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Zabaglione

If you missed the Marsala class a week ago, we had a great time exploring a variety of ways to cook with Marsala.  For dessert, we made zabaglione – an Italian “custard” made with Marsala and we served it over fresh berries.

I did a little research on Zabaglione and everyone pretty much agrees that it was being made in the late 1500’s, but exactly how it came to be is not known for sure.  There are some interesting stories, that honestly sound more like fables.  Take your choice between the kitchen’s of the famous Medici family, an Italian nobleman named Giovan Paolo Baglioni, the pastry cooks of Turin or one of several other options.  I saw one book that called it “Italy’s gift to the world.”

While the dish is very similar to a custard (and is often referred to as a custard), it is technically a “caudle” which is a thickened sauce that can be used similar to a custard.  While the classic Zabaglione has 3 ingredients, other versions appear in a variety of places.  You may also see it referred to as zabaione, zabajone, or in France as Sabayon.  It is a very versatile sauce to learn as it can be used in so many different ways.

The summertime classic is as a sauce over fresh fruit.  The Zabaglione on it’s own is rich and sweet.  In addition to be used with fruit, it can be used similar to whipped cream or clotted cream and served with a variety of pies and tarts.

Here’s the recipe:

8 each large egg yolks
1/2 cup sugar
2/3 cup Marsala wine and 1/3 cup Prosecco or 1 cup of Marsala
(Note: for the French version, Sabayon, this is usually replaced with 1 cup of Champagne.  Any fortified wine, such as Sherry, could be used as well.)

1. Bring a pot of water to a simmer.

2. Using a large bowl, add the egg yolks and whisk until foamy (You can use a hand mixer as well).  Gradually add the sugar while continuing to whisk.  Add Marsala and Prosecco (or whatever you are using) and continue to whisk.  Place the bowl over the simmering water and continue to whisk (Make sure the bottom of the bowl does not touch the water).  Whisk (or beat with hand mixer) continuously until it thickens and increases in volume.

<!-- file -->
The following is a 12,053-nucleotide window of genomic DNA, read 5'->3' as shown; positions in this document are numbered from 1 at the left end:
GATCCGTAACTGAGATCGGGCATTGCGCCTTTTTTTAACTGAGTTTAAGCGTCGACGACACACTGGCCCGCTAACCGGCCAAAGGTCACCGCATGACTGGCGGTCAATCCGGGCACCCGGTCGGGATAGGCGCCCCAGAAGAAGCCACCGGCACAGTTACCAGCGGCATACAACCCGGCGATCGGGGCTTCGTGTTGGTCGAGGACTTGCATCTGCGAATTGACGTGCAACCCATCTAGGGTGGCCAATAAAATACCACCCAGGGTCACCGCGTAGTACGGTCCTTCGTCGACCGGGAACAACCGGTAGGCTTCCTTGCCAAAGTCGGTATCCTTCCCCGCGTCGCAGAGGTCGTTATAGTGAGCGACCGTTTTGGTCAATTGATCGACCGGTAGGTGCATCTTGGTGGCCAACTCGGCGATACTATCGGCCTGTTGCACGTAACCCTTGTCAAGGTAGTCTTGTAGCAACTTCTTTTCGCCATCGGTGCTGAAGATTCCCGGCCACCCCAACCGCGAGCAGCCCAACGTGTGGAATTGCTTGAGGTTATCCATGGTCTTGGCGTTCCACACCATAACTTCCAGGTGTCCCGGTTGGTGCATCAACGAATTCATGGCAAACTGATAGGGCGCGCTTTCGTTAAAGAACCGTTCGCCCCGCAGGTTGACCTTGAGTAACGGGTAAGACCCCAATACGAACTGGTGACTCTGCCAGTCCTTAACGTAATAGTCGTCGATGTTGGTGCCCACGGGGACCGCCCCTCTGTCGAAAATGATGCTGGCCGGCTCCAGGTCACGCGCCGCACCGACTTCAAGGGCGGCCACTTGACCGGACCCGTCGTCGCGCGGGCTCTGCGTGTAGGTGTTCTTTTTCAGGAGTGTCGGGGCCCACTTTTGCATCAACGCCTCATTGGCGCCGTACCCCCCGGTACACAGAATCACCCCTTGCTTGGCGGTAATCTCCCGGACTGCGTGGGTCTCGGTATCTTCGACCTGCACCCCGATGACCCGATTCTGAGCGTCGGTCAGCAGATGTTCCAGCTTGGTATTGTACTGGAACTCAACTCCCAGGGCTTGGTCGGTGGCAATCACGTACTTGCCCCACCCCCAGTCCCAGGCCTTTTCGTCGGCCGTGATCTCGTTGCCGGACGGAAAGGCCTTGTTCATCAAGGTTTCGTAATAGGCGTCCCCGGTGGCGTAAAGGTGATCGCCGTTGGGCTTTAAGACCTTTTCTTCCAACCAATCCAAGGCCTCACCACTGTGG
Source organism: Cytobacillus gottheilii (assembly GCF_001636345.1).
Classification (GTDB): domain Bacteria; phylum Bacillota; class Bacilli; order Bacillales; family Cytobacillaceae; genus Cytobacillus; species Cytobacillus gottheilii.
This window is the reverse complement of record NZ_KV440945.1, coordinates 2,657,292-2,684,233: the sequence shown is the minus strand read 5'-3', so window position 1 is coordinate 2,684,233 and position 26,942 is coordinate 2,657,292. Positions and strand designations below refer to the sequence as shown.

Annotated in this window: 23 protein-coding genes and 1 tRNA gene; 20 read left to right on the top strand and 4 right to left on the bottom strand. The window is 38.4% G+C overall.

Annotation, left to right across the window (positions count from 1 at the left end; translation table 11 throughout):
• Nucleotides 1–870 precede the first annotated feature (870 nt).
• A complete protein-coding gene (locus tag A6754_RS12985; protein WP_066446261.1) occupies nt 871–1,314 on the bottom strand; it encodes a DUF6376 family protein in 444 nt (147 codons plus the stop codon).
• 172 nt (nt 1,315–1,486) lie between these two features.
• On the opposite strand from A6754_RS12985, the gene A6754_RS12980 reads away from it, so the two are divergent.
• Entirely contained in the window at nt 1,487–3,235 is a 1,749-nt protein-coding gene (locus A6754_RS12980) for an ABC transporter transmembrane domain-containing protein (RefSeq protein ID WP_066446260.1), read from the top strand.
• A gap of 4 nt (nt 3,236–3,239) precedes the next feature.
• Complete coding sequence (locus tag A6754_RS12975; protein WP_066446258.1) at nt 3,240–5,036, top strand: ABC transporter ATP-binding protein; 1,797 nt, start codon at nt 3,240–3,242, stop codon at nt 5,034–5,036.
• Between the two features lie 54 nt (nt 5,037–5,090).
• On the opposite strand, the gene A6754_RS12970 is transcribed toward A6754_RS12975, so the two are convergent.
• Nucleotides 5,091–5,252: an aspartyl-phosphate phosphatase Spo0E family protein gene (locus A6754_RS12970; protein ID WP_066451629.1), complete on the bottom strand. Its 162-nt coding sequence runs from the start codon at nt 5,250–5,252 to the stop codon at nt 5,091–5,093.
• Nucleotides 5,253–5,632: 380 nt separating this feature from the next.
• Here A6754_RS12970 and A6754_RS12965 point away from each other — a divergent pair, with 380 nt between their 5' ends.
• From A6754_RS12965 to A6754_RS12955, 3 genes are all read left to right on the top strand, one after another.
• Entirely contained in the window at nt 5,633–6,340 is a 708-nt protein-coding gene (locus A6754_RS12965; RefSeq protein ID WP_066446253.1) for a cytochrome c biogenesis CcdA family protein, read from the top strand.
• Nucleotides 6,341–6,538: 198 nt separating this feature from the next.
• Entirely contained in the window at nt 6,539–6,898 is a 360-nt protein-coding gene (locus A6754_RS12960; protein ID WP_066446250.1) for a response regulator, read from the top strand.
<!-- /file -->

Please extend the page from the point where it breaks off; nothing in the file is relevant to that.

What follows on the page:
3. When foamy and thickened, remove the bowl from the water and continue whisking or beating for a couple more minutes.

4. Serve as desired – I like to spoon it over the berries and garnish with mint leaves.  If you like, before you start the sauce, put the berries in a small bowl and sprinkle a little sugar over them, add a small amount of the Marsala and allow the fruit to mascerate while you make the sauce.

As I mentioned, the classic summer dessert is served over fresh fruit, but I’ve found many variations including adding whipped egg whites to lighten it.  You can add additional ingredients such as cinnamon or other flavorings.  You can add heated cream to the custard and make Zabaglione ice cream.

The whipping the custard while it is cooking serves two purposes – it stabilizes the foam and it cooks the eggs enough if you are concerned about eating raw eggs.  According to the Culinary Institute of America, you need to bring it to at least 165 degrees to stabilize the eggs – I generally take it to just above 170 degrees.  You generally want to serve it immediately.  If you do wait, cover with plastic wrap pressed down onto the surface to prevent a skin from forming.

(Unfortunately, I couldn’t take pictures during the class – so here is a picture from the Associated Press showing the classic Zabaglione with berries….)

Zabaglione with fresh berries

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